This week, Astronomy & Astrophysics publishes a somewhat unusual research article because it is co-authored by German high-school students. Led by astronomer Klaus Beuermann (University of Göttingen, Germany), the team involves a secondary school physics teacher, three students from two high schools in Göttingen, and three professional astronomers.
The team made use of a remotely-controlled 1.2-meter telescope in Texas, funded by the Alfried Krupp von Bohlen und Halbach Foundation for the expressed purpose of making such resources available to schools as well as professional astronomers. The students, S. Paik, A.-M. Ploch, and J. Zachmann, and their teacher, J. Diese, observed the light variations of the faint (19th magnitude) cataclysmic variable EK Ursae Majoris (EK UMa) over two months.
Cataclysmic variable research is a field where the contributions of small telescopes has a long tradition. Cataclysmic variables are extremely close binary systems containing a low-mass star whose material is being stripped off by the gravitational pull of a white dwarf companion. Due to the transfer of matter between the stars, these systems vary dramatically in brightness on timescales in the whole range between seconds and years. This largely unpredictable variability makes them ideal targets for school projects, particularly since professional observatories are generally unable to provide enough observation time for regular monitoring.
An accurate ephemeris is needed to keep track of the orbital motions of the two stars, but none was available because EK UMa is faint in the optical range and requires a long-term observation of the light variations. The strong magnetic field of the white dwarf turns the light of the hot matter striking the surface of the white dwarf into two "lighthouse" beams. By measuring the times of the minimum between the beams, the group was able to determine an orbital period accurate enough to keep track of the eclipse that took place in 1985, over 100 000 cycles earlier. By combining their own measurements with those made by the Einstein, ROSAT, and EUVE satellites, they estimated the orbital period over 137 000 cycles to an accuracy of a tenth of a millisecond. Surprisingly, the orbital period is extremely stable, although the period of such very close binaries is expected to vary due to the presence of third bodies and magnetic activity cycles on the companion star.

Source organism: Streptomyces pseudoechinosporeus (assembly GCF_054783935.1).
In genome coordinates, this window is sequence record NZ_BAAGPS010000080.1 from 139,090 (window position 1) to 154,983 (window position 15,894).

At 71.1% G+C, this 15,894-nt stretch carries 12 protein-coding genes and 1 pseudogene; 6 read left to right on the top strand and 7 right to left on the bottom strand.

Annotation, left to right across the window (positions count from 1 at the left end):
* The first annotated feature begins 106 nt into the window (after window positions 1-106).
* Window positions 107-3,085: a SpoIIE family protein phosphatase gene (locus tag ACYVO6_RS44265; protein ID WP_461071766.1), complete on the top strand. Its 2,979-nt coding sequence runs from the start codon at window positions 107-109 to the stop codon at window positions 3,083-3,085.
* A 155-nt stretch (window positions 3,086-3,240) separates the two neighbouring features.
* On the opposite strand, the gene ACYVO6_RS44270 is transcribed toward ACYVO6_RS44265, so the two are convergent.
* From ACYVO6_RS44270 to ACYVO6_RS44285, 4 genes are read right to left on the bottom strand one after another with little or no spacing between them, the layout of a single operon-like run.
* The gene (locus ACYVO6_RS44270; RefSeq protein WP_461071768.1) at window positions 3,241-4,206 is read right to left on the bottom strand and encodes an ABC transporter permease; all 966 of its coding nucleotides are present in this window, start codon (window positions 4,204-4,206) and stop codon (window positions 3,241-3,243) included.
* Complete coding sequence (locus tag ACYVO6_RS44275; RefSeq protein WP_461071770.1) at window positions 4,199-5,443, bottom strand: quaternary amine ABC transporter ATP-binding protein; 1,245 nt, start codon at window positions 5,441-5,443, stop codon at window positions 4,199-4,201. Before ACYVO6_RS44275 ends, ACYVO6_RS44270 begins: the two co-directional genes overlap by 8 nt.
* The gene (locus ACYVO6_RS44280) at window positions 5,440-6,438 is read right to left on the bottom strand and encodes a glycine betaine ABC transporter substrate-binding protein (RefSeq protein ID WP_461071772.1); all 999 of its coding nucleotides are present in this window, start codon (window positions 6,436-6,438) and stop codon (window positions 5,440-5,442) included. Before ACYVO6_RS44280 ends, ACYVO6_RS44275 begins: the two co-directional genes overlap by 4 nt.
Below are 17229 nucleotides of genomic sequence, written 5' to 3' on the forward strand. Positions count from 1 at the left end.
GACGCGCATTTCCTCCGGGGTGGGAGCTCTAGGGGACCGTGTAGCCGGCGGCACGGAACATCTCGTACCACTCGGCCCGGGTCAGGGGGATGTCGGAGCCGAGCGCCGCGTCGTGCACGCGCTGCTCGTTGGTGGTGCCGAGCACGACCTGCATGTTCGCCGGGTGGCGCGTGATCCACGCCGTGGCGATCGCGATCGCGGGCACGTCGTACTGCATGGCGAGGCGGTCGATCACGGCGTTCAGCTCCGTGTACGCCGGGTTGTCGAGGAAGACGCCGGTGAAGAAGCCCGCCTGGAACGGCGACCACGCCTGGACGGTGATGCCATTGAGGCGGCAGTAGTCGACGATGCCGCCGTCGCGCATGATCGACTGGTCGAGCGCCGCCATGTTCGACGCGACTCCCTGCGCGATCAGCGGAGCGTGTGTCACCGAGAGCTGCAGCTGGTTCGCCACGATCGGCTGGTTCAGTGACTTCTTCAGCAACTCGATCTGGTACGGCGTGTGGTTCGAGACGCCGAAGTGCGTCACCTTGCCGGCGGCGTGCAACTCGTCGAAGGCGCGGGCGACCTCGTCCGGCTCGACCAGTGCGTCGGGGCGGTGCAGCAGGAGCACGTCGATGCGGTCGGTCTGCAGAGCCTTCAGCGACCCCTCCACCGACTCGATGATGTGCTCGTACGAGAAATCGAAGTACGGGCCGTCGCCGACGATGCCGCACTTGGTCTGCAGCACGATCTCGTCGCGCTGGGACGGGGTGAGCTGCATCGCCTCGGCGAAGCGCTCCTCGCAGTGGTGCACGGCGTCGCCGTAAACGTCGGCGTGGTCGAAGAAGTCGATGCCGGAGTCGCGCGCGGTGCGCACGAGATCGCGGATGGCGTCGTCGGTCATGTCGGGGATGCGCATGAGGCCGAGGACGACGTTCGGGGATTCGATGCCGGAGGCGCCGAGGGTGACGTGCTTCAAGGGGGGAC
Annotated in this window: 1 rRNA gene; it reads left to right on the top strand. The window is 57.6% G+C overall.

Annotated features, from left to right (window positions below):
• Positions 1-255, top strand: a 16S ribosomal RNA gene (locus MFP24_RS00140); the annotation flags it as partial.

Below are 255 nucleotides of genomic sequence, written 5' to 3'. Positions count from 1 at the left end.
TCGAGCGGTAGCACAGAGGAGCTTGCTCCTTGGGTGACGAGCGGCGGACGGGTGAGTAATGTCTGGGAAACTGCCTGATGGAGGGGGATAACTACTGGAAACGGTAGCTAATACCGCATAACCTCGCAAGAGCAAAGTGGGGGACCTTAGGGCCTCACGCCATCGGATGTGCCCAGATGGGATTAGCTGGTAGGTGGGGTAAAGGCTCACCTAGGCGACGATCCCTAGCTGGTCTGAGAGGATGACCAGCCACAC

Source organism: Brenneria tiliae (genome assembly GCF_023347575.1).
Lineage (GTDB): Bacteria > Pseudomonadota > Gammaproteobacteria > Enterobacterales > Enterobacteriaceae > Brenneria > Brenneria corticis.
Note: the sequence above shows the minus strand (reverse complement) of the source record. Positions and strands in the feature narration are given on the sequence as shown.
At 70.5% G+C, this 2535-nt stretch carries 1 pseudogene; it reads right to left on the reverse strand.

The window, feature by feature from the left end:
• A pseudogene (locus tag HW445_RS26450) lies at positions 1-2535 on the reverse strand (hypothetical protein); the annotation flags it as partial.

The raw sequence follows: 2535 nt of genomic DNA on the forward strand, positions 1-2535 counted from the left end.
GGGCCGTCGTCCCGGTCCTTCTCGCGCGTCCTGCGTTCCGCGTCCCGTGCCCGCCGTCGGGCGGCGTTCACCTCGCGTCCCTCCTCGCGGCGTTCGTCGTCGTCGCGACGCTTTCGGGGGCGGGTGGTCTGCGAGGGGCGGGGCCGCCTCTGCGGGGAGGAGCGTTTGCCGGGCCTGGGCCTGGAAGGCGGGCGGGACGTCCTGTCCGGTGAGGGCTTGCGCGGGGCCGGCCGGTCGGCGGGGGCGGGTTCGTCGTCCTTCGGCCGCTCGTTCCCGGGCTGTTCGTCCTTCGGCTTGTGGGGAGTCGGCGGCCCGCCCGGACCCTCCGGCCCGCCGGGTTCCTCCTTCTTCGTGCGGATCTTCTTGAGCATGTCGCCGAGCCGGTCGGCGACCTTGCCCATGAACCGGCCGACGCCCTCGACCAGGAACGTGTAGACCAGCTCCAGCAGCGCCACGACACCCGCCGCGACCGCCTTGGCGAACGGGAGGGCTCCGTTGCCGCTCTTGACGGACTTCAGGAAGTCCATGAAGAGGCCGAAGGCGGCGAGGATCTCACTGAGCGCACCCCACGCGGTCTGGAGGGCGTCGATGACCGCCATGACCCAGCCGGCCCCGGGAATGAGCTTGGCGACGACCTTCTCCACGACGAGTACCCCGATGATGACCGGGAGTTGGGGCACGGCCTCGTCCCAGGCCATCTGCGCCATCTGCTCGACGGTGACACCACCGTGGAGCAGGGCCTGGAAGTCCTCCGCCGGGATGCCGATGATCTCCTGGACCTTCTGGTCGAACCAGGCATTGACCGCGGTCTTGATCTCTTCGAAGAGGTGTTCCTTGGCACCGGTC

The pupils were involved in the various tasks of the research project: observations, analysis of the CCD images, production and interpretation of light curves, and access to the archival satellite data. They participated in all the steps of a real research program, from initial observations to the publication process, and the result they obtained bears scientific significance. Team leader K. Beuermann concluded: "Although it is fun to perform one's own remote observations with a professional telescope from the comfort of a normal school classroom, it is even more satisfying to be involved in a project that provides new and publishable results rather than to perform experiments with predictable outcomes."
Source: Astronomy & Astrophysics
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